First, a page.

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Rich get richer from fewer labor unions

 
 
 
 
 
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A study by the International Monetary Fund tracked three decades of income and found that as unionization declined, the wealth of the richest 10 percent in advanced countries showed a continuous increase.

More specifically, the study’s authors found that when researching income levels during the period of 1980-2010, the decline in unionization explained about half of the rise in incomes for the richest 10 percent, and half of the increase in the Gini coefficient (a measure of income inequality).

“While some inequality can increase efficiency by strengthening incentives to work and invest, recent research suggests that higher inequality is associated with lower and less sustainable growth in the medium run, even in advanced economies,” argued the paper’s authors, Florence Jaumotte and Carolina Osorio Buitron.

The authors said traditional research has argued that the rise of inequality in advanced economies can be attributed to skill-based technology changes – such as new technology displacing workers – and globalization. They found that these developments led to some inequality changes at different rates and magnitudes, but not enough to account for the consistent increase in inequality that was being measured.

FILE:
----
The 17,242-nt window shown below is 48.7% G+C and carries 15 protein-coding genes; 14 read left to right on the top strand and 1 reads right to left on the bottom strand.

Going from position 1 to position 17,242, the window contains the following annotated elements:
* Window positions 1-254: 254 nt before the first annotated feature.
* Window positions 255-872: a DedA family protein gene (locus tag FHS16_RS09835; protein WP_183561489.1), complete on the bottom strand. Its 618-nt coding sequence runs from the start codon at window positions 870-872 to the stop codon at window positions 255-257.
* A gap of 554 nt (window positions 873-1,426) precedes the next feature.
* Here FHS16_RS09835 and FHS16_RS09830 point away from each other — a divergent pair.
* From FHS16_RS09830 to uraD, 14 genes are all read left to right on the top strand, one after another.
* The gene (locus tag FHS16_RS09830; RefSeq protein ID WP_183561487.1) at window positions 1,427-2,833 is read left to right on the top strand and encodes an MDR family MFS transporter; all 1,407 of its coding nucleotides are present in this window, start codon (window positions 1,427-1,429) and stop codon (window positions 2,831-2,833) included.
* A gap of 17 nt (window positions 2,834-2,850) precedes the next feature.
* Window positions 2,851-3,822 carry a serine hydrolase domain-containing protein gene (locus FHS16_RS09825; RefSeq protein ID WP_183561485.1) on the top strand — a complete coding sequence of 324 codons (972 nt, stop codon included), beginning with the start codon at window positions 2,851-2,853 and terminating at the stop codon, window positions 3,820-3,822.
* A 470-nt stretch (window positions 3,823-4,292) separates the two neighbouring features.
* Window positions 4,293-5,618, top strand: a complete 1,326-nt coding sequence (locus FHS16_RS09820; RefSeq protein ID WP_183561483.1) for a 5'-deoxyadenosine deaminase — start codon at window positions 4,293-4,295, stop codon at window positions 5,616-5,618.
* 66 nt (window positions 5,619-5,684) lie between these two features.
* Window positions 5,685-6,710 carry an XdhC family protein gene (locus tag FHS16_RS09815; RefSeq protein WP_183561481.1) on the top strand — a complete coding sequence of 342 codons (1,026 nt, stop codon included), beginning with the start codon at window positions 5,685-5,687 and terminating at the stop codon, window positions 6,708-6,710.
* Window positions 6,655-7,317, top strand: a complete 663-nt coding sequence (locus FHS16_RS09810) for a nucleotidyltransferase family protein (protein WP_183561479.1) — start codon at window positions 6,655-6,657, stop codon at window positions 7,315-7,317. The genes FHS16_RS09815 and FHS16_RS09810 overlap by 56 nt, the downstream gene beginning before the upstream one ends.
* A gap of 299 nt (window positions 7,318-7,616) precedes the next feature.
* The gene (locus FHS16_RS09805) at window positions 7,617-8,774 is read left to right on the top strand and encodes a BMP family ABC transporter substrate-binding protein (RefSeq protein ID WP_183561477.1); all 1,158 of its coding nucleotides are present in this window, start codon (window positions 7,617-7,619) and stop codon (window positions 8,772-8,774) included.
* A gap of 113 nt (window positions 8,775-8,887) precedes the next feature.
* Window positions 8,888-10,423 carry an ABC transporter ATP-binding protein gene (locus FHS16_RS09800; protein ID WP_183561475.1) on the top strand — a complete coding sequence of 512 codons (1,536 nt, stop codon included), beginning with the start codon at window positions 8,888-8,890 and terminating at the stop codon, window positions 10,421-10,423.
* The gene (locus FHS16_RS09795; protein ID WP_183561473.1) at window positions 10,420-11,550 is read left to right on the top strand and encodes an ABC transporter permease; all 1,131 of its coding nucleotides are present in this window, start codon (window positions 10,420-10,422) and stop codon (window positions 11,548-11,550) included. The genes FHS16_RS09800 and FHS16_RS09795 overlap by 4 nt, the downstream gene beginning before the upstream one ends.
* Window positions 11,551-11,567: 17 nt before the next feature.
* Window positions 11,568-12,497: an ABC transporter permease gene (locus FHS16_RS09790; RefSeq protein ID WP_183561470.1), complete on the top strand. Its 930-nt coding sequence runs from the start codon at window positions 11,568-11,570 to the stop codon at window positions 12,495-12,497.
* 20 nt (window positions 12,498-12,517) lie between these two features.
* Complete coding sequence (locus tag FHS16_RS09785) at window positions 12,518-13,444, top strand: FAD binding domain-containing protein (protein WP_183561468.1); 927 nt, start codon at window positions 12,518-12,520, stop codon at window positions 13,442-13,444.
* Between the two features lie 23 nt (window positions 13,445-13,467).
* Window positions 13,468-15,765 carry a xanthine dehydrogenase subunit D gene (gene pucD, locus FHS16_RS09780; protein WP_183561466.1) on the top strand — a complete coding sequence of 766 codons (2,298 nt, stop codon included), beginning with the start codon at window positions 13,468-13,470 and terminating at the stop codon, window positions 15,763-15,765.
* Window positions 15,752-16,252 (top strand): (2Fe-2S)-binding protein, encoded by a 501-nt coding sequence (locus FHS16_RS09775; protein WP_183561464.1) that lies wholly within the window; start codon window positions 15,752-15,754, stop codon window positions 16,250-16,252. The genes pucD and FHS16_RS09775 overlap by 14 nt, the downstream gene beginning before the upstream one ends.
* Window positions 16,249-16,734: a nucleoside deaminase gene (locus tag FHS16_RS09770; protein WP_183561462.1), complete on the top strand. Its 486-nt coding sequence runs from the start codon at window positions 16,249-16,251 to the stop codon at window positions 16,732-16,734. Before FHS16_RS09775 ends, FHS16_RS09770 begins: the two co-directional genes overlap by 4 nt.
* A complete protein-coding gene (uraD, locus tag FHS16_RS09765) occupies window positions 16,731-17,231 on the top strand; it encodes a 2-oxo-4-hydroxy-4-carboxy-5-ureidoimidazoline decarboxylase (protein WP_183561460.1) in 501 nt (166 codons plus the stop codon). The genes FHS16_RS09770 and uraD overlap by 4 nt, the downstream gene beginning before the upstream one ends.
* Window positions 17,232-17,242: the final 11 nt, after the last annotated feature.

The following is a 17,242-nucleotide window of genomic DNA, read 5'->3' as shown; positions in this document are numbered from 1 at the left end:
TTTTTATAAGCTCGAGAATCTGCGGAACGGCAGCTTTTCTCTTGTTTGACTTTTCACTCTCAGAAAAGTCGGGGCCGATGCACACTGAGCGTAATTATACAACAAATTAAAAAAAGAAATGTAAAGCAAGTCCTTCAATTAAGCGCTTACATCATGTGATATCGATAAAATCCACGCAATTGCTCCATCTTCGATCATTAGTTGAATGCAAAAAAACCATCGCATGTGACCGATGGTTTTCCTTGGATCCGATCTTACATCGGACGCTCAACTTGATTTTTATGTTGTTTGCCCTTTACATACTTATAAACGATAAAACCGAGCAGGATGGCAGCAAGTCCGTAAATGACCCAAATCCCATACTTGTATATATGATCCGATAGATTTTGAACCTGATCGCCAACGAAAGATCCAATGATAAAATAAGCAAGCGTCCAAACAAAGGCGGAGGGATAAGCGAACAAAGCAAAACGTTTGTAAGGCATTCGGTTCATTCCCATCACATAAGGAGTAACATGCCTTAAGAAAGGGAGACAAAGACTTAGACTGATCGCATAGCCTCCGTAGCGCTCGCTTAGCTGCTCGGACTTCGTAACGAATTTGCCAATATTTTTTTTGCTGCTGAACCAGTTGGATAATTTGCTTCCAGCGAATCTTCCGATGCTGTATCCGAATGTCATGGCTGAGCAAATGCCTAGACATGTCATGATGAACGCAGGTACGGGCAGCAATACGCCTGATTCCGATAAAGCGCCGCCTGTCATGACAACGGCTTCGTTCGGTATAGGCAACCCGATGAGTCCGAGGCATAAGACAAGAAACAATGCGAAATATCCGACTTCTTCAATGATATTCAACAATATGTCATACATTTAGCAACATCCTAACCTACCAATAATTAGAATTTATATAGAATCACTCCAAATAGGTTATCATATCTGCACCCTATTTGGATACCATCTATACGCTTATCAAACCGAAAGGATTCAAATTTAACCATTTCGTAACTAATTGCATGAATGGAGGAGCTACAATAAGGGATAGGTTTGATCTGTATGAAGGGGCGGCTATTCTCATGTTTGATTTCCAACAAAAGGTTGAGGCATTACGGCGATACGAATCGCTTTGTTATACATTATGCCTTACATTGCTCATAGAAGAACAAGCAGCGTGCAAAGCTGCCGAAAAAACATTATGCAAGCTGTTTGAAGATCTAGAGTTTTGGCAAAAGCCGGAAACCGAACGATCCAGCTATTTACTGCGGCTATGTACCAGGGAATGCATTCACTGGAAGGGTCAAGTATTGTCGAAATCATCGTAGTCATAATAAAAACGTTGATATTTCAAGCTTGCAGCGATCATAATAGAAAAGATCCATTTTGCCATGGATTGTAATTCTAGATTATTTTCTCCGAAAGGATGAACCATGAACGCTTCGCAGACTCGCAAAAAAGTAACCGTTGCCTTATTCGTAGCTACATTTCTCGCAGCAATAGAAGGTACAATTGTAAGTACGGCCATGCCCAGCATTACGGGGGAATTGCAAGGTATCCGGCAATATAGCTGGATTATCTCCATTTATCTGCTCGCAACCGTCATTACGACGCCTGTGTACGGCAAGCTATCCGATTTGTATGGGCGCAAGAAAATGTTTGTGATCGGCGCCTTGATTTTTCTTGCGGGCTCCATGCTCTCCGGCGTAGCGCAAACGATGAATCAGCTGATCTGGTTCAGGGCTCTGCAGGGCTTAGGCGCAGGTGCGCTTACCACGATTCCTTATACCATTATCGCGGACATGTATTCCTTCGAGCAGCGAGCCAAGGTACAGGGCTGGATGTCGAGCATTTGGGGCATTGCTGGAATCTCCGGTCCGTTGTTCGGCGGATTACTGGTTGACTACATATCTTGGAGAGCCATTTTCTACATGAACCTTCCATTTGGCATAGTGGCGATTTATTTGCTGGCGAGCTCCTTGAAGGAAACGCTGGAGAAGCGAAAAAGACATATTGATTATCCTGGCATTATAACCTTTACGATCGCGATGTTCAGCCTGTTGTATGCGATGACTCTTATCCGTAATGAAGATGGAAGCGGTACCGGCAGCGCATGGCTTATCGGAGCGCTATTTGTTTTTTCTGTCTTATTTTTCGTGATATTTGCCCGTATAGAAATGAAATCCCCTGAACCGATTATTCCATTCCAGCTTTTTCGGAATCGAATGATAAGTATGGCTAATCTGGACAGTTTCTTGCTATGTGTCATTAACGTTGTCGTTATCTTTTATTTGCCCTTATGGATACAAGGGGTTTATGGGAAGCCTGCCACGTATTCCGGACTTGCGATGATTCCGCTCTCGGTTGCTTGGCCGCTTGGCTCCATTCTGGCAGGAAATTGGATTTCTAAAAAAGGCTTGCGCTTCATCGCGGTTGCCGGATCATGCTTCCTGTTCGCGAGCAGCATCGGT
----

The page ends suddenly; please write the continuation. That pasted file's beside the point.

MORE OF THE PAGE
Researchers looked for answers in recent studies that made the claim that financial deregulation and lower taxes were another factor – but again, that wasn’t showing the steady increases that researchers were charting.

“…A rising concentration of income at the top of the distribution can reduce a population’s welfare if it allows top earners to manipulate the economic political system in their favor,” they wrote, referring to things such as lower taxes and business subsidies.

They then considered what effect the decline in unionization and a flat-lining minimum wage could have on wealth disparity. Previous research said such things were unlikely to have a direct impact, but that is not what Jaumotte and Buitron found. They took samples of advanced economies between 1980 and 2010 and considered gross income, labor market institutions and controls for globalization, financial liberalization, and common global trends.

“Our results confirm that the decline in unionization is strongly associated with the rise of income shares at the top…about half the increase…in net income is driven by deunionization,” said Jaumotte and Buitron.

Economists argue that stronger unions and higher minimum wages increase unemployment, but there isn’t strong evidence to support the claim. The Organization for Economic Co-operation and Development only found three studies out of 17 that showed an association between unions and unemployment.

What it did find was that union rules lead to equal pay for workers, and that unionization didn’t maintain wages above “market-clearing” levels and cause unemployment. And unions, by mobilizing workers, encourage policymakers to engage in income redistribution and support for social and labor rights.

In the US, there were 14.5 million union members in 2013, or 11.3 percent of the working population, compared with 17.7 million in 1983. Union members in the private sector have fallen under seven percent, levels not seen since 1932. Internationally, Germany has 18.4 percent of its population in unions, Canada 27.5 percent, and Finland 70 percent.

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